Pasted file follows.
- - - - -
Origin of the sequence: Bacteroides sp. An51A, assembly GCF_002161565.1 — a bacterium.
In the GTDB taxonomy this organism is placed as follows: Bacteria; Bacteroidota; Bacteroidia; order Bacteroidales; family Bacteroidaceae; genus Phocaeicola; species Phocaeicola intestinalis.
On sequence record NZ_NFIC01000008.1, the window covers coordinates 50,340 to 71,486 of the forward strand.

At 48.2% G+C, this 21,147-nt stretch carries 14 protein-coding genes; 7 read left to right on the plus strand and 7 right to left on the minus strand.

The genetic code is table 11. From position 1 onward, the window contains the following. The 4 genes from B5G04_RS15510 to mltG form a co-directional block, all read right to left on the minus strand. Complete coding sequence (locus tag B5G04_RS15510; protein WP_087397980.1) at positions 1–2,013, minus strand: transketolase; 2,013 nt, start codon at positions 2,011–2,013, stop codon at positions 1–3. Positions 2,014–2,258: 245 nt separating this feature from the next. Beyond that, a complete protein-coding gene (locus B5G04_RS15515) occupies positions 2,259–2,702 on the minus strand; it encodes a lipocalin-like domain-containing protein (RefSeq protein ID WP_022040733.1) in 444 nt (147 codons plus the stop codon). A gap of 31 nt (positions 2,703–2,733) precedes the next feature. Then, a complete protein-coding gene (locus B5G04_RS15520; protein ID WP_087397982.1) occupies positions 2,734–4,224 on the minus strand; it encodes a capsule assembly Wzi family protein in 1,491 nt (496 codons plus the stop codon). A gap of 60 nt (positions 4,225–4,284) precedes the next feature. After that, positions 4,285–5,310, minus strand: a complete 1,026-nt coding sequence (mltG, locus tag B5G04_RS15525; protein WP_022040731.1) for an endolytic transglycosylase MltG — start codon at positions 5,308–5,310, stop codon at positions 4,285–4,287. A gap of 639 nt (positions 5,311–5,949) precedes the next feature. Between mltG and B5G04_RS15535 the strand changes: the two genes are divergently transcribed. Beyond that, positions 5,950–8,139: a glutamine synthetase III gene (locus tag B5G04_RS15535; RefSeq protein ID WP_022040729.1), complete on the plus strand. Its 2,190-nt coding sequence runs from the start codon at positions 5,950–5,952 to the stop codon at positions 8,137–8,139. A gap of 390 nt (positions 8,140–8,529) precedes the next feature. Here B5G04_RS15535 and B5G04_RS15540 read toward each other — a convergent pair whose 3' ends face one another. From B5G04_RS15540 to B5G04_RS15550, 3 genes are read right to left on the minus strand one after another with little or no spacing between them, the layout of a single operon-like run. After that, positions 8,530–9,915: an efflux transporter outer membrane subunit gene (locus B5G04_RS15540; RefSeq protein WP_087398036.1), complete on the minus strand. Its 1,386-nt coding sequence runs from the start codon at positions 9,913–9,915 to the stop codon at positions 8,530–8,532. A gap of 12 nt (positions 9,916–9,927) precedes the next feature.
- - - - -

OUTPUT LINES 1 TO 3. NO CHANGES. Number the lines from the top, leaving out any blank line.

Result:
Origin of the sequence: Bacteroides sp. An51A, assembly GCF_002161565.1 — a bacterium.
In the GTDB taxonomy this organism is placed as follows: Bacteria; Bacteroidota; Bacteroidia; order Bacteroidales; family Bacteroidaceae; genus Phocaeicola; species Phocaeicola intestinalis.
On sequence record NZ_NFIC01000008.1, the window covers coordinates 50,340 to 71,486 of the forward strand.